André Marques andre.lousa.marques at gmail.com
Sun Jun 21 23:04:08 UTC 2015

On 16-06-2015 17:54, Gedare Bloom wrote:
> On Tue, Jun 16, 2015 at 8:14 AM, André Marques
> <andre.lousa.marques at gmail.com> wrote:
>> Hello ,
>> Thank you for the responses. Sorry for the late response and lengthy mail.
>> At this point the features mentioned in the blog post are almost done in the
>> code (apart from some details). There are some differences from what is
>> mentioned in the blog, but the overall idea still stands (an blog update is
>> in order, as well as more documentation in the code).
>> One major change is related with the interaction with the API. It currently
>> maintains a data structure which holds the current GPIO status (which pins
>> are used, what interrupt handlers they have associated, ...), so an
>> application can either fill a different structure to configure a pin, which
>> is passed to the API through an API call, or configure the pin directly
>> through API calls.
>> The struct approach can be used either to define a new pin to be requested,
>> or to update its configuration, all done by updating/changing the struct and
>> doing the same function call to the API. Since the structs can be defined on
>> a separate file, the application code can be the same across different
>> platforms, as the only diference is the configuration file that is
>> used/called. The platform specific configuration (which pin in y platform
>> corresponds to the warning led?) for an application would then be reduced to
>> file management.
>> The API call that does the processing of these structs parses them and does
>> the necessary API calls to setup/update the GPIO hardware as needed.
>> By having both a struct based interface and direct API call options an user
>> can choose what is best for their need. The direct API calls can be
>> specially useful for an interactive usage, through a shell program.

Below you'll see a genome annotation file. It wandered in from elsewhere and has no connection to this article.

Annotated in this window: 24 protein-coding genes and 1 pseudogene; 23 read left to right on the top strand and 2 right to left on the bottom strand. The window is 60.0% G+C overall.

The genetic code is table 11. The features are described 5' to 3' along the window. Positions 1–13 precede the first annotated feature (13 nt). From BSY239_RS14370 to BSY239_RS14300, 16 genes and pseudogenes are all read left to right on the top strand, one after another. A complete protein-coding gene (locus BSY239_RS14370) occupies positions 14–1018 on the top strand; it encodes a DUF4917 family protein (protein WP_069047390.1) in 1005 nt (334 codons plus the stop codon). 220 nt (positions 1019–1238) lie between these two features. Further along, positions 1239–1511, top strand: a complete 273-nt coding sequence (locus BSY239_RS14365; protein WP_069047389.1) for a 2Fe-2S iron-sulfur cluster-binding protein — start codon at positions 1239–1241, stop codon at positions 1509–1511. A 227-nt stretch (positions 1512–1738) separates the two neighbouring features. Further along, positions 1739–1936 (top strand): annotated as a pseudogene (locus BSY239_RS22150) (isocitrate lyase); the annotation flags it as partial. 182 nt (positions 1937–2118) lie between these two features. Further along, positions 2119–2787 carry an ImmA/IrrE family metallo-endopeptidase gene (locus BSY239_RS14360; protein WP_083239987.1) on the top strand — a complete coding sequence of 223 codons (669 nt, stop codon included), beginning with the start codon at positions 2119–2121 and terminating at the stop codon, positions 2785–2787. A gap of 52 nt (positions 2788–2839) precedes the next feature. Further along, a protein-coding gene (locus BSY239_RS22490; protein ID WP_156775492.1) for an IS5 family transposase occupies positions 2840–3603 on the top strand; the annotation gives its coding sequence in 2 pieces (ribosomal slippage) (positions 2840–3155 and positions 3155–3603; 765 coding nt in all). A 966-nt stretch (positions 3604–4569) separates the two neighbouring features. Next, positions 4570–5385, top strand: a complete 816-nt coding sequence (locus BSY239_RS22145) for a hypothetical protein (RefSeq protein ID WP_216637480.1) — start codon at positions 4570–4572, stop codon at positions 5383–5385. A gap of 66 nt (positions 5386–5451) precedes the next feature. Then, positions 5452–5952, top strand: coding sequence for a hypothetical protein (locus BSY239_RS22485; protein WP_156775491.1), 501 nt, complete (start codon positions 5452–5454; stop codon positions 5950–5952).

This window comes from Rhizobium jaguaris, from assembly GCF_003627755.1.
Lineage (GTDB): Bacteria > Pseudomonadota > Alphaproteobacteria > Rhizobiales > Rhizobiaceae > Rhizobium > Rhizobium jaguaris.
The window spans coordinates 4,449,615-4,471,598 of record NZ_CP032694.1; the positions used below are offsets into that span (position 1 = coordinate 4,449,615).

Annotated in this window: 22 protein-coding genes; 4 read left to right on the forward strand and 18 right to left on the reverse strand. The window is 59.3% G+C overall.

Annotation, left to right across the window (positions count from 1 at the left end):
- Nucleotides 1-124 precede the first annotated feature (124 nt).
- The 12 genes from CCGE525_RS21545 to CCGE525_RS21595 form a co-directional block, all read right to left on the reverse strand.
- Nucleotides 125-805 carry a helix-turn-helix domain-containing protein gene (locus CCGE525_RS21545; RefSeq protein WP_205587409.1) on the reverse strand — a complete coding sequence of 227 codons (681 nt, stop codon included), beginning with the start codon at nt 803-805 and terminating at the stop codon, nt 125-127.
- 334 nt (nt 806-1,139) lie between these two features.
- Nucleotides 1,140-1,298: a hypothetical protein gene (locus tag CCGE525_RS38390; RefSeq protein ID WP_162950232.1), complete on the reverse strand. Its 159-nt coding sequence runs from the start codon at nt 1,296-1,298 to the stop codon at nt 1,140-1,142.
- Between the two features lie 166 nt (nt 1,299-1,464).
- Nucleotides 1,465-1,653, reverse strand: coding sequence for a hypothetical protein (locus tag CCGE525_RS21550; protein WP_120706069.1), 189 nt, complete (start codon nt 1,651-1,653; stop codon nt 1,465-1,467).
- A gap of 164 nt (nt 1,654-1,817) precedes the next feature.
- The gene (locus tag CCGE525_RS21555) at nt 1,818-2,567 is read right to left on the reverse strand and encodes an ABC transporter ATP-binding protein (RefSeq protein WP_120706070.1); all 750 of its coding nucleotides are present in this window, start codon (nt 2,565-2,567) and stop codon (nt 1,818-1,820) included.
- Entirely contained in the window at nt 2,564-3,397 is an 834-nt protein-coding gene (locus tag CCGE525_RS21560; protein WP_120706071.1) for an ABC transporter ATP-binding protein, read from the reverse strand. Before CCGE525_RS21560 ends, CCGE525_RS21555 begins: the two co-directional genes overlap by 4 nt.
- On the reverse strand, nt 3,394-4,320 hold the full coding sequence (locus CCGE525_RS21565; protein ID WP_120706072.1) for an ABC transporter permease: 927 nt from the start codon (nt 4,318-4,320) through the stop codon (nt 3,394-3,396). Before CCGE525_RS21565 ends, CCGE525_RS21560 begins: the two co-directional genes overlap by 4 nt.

>> The current implementation for the above can be seen in [1], [2] and [3].
>> Note that the gpio.c and gpio.h can be anywhere else at this point, as they
>> do not have any rpi code anymore (another question is where they could go
>> then?).
> I think the first place to migrate shared code is libbsp/shared. After
> that, we can consider whether the code is generic enough to put in
> cpukit, which is where other driver frameworks (i2c, libdrvmgr) have
> landed recently.

I have moved it to libbsp/shared, and at this point I think we can start 
the code review process. I have cleaned the code and updated the doxygen 
and comments, should I post a patch here in two parts (one for the 
generic API, and other for the RPI implementation) for review, or should 
it be done in github?

>> A pending issue is related with pin definitions. It would be useful if after
>> the pin request to the API, the application could have a gpio_pin_id which
>> would be used as a reference to an application pin.
>> Small example with direct API call:
>> gpio_pin_id warning_led;
>> gpio_request_pin(RPI_GPIO_23, &warning_led, DIGITAL_OUT, ..);
>> gpio_set(warning_led);
>> The RPI_GPIO_23 would be the platform pin number (the API calculates the
>> bank and pin number from this), but after the request the application uses
>> the gpio_pin_id to refer to it. The gpio_pin_id would be a simple struct
>> filled by the API with the calculated bank and pin numbers, which no one
>> else is supposed (or have the need to) to modify/use this struct other than
>> to pass it to the API to refer to a pin. This would also avoid the constant
>> bank/pin numbers calculation and pin number boundary validation that is made
>> currenty in every API call.
> That makes sense. You could define an opaque type to store the
> identifier. However, if it is a struct, passing it by value could be
> an expensive operation, so care should be taken there. (If you can fit
> it in 32-bits, you can union the gpio_pin_id with a uint32_t)
I left this out for the moment.

>> A final note would be the need for multiple pin operations. The rpi and most
>> platforms (I suppose) allow several pins to be defined on a single call, by
>> writting a more complete bitmask to the registers. This could be a challenge
>> with the struct approach (maybe by having pin arrays, instead of a single
>> pin in the struct, if they all share the same configuration). As for direct